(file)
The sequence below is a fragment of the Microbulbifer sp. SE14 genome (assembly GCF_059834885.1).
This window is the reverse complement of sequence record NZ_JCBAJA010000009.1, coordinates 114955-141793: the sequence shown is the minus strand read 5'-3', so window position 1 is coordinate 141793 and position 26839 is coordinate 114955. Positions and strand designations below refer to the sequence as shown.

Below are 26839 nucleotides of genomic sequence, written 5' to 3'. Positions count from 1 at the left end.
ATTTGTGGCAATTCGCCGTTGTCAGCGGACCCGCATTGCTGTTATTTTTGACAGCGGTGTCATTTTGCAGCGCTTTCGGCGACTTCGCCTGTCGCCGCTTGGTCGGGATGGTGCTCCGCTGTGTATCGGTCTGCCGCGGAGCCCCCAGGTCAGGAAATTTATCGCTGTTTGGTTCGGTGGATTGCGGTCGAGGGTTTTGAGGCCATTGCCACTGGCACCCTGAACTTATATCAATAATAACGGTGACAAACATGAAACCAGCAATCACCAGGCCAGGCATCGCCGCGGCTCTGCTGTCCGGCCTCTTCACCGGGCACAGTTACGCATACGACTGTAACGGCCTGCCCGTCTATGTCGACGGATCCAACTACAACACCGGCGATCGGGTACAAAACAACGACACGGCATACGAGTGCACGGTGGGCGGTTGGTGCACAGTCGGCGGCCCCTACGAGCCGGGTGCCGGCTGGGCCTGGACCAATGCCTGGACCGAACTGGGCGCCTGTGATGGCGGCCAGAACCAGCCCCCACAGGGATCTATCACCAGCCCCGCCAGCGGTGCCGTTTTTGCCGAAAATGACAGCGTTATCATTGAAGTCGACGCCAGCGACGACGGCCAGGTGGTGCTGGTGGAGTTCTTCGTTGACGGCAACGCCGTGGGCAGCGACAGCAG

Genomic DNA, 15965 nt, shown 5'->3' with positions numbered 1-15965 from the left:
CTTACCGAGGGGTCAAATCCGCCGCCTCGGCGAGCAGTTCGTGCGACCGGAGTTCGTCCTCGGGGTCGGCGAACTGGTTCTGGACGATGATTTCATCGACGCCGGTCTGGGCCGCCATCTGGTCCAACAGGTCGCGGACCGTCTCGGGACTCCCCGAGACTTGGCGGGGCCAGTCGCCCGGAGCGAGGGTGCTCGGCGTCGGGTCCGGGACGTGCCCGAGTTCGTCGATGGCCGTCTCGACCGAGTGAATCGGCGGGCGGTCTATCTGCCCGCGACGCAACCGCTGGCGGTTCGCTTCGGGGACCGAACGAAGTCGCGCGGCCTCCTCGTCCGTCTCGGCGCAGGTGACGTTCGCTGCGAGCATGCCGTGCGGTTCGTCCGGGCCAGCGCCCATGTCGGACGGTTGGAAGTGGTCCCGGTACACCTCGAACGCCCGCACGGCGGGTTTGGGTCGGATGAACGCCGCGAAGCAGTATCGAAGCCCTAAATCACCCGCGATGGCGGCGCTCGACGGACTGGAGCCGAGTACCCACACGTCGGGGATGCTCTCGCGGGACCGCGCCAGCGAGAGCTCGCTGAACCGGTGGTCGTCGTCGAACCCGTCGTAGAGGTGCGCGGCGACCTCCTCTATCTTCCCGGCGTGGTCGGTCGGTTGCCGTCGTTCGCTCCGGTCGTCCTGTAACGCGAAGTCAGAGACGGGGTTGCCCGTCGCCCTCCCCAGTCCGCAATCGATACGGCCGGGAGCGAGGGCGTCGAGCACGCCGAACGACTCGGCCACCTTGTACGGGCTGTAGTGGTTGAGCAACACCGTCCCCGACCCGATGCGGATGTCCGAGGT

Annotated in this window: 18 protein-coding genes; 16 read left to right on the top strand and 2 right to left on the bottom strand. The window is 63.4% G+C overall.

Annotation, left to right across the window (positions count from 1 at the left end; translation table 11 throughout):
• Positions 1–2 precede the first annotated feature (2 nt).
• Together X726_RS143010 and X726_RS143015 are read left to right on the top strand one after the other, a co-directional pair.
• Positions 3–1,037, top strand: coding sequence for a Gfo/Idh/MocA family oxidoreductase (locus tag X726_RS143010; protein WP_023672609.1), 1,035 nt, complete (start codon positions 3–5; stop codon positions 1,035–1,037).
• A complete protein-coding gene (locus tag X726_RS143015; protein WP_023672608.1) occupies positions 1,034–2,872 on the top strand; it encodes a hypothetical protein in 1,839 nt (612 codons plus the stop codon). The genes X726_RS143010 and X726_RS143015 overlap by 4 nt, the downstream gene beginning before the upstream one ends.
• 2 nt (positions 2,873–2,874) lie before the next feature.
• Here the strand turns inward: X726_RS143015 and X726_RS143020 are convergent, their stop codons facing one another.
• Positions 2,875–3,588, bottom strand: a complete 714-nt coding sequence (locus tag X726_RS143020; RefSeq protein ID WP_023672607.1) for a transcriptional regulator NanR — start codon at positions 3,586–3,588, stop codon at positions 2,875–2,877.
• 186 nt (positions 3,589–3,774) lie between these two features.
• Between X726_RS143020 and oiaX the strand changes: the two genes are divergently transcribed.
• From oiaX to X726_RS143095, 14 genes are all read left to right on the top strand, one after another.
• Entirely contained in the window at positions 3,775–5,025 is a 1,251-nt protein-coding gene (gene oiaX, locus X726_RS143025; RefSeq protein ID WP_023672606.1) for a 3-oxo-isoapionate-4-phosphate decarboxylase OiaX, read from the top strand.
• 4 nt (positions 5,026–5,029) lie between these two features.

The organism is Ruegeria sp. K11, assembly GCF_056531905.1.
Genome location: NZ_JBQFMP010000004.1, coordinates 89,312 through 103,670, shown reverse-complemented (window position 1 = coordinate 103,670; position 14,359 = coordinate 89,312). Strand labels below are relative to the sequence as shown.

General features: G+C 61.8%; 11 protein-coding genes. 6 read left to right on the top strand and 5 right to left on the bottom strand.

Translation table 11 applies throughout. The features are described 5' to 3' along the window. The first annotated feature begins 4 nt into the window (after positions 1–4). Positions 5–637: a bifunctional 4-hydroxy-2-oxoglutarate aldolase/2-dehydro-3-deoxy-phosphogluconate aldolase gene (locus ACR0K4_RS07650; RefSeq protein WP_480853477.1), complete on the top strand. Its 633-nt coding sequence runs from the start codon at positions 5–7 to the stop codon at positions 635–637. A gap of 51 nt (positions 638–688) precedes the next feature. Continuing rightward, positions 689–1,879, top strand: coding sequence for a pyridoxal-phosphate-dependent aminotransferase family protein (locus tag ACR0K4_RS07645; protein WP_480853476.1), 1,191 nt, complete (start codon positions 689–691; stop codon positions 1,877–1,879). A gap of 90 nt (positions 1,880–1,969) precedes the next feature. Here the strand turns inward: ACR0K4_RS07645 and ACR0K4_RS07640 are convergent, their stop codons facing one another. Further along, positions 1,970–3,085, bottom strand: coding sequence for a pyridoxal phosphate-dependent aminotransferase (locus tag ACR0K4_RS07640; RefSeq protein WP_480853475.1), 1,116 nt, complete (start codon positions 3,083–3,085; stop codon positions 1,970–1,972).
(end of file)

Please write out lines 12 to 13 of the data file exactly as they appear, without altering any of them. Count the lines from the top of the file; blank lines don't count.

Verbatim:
• A complete protein-coding gene (locus tag X726_RS143015; protein WP_023672608.1) occupies positions 1,034–2,872 on the top strand; it encodes a hypothetical protein in 1,839 nt (612 codons plus the stop codon). The genes X726_RS143010 and X726_RS143015 overlap by 4 nt, the downstream gene beginning before the upstream one ends.
• 2 nt (positions 2,873–2,874) lie before the next feature.